Tuesday, 22 May 2012

Day 6: Mussar+Halachah=A Powerful Antidote

by Miller, Rabbi Zvi (See all authors)

Let's now turn towards the writings of Rabbi Yisrael Salanter, whose wise counsel will map out a means for mastering our eyes. Rabbi Salanter was the founder of the Mussar Movement, which in many ways revolutionized modern Jewish thought. In the classic work, Ohr Yisrael (the writings of Rabbi Salanter and his disciple, Rabbi Yitzchak Blazer), he wrote, "Without Mussar study, Avo­dat Hashem cannot be established" (Letter Three).

What does that mean? In a nutshell, Mussar is in­tended to achieve character refinement and illuminate one's personal spiritual growth. It is an exploration of our relationship with others, with our own self and with Hashem. With its sharp focus on elements of Torah that uplift and encourage, it has the strength to literally change your life. Avodat Hashem begins with a person who is inspired to improve himself and is aware of his potential to be closer to Hashem.

Rabbi Salanter speaks of the healing powers of Torah when you are facing a particular challenge. He assures you that not only can Torah reverse the negatives in your life; it can build an entirely new person. In Igeret HaMus­sar, he writes:

The way to utilize the healing powers of Torah is to continu­ally study the laws relevant to the particular transgression...

We know that transformation of human nature is gener­ated by Torah study and the repeated practice of a de­sired good conduct or character trait.

This method of study causes a strong alteration within one's soul. ...

One's character will gradually change so that the transgression is naturally distant from him.

How can studying Torah law help me control strong impulses?

Rabbi Salanter uses the analogy of a physical disease. A person needs to relate to a spiritual malady in the same way he deals with a physical illness. The strength and dosage of the remedy is proportionate to the severity of the illness. The development of Yirat Shamayim (an acute awareness of Hashem's presence) and the study of the relevant laws is a primary remedy. As long as the yetzer hara is activated , Yirat Shamayim and the study of the appropriate laws must be increased. If a person does not use this primary remedy, then the general study of Torah will not have much influence over his yetzer hara. (Ohr Yisrael, Igeret HaMussar)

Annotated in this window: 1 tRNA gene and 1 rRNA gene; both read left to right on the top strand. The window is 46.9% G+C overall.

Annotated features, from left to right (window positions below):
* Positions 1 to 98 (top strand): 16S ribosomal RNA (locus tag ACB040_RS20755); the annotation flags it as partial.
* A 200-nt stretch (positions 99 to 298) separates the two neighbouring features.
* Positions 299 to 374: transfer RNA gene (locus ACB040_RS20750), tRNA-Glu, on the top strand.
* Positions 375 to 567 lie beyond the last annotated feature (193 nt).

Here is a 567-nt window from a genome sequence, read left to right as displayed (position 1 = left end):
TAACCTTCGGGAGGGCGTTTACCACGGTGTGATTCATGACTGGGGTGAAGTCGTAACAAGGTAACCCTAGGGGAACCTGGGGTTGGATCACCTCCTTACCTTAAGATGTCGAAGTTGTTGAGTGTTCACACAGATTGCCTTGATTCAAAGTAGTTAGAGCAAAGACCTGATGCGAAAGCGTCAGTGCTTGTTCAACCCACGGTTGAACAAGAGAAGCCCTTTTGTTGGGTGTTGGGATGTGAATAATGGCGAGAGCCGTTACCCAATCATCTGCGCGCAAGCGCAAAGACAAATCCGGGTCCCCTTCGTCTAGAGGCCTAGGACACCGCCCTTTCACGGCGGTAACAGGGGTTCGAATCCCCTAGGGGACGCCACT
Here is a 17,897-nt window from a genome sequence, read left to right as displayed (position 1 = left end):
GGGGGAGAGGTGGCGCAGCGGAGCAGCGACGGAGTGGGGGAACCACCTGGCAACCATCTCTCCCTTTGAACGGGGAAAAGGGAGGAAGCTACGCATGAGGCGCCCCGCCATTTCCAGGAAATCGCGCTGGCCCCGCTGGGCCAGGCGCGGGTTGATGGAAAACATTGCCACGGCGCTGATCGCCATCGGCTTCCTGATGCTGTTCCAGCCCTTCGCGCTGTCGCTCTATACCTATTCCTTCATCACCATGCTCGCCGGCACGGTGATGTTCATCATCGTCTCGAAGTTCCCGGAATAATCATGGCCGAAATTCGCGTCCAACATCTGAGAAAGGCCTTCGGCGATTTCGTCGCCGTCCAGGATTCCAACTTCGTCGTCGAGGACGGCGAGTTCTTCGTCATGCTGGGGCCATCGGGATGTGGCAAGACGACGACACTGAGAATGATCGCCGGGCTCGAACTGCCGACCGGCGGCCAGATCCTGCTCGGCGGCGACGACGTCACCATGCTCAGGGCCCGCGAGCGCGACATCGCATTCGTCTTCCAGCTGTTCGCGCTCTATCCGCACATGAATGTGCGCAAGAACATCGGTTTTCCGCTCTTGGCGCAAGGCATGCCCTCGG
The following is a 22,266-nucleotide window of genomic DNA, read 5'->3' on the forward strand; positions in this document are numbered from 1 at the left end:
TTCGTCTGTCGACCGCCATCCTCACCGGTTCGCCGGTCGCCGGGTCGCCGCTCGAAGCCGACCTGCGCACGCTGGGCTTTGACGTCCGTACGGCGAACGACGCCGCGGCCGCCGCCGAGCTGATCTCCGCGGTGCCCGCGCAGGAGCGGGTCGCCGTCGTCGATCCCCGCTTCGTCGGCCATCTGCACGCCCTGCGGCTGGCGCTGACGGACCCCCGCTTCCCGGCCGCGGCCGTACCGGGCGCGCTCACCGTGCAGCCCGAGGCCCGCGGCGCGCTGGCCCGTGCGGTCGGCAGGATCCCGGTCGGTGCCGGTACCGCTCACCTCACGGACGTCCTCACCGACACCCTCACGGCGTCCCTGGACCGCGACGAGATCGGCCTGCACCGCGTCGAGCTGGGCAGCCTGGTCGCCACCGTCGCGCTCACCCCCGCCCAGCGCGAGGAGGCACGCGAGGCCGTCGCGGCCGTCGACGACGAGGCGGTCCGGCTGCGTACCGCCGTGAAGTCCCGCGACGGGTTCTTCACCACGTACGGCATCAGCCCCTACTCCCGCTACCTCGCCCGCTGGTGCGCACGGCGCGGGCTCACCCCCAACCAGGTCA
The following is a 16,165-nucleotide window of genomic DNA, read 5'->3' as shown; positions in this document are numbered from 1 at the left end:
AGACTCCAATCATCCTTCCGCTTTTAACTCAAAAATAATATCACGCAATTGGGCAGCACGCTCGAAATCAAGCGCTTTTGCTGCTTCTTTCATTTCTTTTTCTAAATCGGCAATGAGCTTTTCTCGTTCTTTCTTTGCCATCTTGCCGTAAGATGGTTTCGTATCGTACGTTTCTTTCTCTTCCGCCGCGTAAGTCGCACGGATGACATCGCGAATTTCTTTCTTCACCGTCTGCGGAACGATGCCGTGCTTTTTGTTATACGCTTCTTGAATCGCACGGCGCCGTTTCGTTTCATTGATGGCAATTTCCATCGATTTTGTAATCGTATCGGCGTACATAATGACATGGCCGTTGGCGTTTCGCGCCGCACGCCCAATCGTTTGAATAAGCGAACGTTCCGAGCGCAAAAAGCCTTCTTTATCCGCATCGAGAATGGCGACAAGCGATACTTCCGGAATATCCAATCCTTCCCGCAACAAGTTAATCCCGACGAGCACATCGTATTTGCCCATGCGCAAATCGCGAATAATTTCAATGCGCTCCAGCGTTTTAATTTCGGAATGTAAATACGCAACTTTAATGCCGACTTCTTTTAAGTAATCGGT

You may not have been aware that there are specific laws of Shmirat Einayim. It pays to find out about them, study them, and work on Yirat Shamayim, as outlined by Rabbi Salanter. The combination of Mussar study with the study of halachah yields a powerful tool for combat­ing our physical desires. Learning what is forbidden and what is permitted will effectively guard you from seeing improper sights. If you sincerely and carefully study these laws, you are well on your way to a character transforma­tion.

Even though it can be hard in the beginning, don't give up! The mores of modern society make this a very difficult test. But the combination of learning Mussar and studying the halachot, is so powerful that you will soon develop new habits that will stay with you forever.

Today: Be encouraged by knowing that through Mussar and halachah study you have the means to control your eyes and change old habits.


I had to pay a shiva call today, and to tell you the truth, I really dreaded it. I knew that Joe had been particularly close to his father and that losing him would be a terrible blow. He has two brothers and a sister, too, and I expected the entire household to be inconsolable.

As I walked into the room, I was truly surprised. Joe's siblings, as I predicted, were having a tough time. But Joe, though obviously mournful, seemed calm and meditative. You could see that he had some kind of inner strength the others lacked. He noticed my reaction, and he turned to me, asking why I seemed puzzled. At the risk of being rude, I told him.

"Joe, I know how sad you must feel, yet you seem to be taking it in stride - to be honest, better than I expected you to." He smiled faintly. "What's the secret?" I blurted. He thought for a moment.

"Well, for the past ten years, Dad and I studied Mussar together. We had a regular chavrutah once a week. At first, it's imperceptible, but eventually Mussar changes your whole perspective. I feel that I'm in touch with a level of reality that's very comforting. It's kind of hard to explain, but it's very real to me."

"Mussar did that?"

"That and more. It's not only helping me through this experience, it has put me in touch with real joy, too. I can honestly say it's helped me deal with tough challenges as well."

"Your father was very wise to teach you all that."

"He saw it as preparing me for life. We learned halachah together too. He let me choose the topic, depending on what I needed to learn at the time."

What a legacy! As I left, I couldn't help thinking that Joe's father had given him a priceless gift.

These e-mails are excerpts taken from the book "Windows of the Soul" by Rabbi Zvi Miller of the Salant Foundation.

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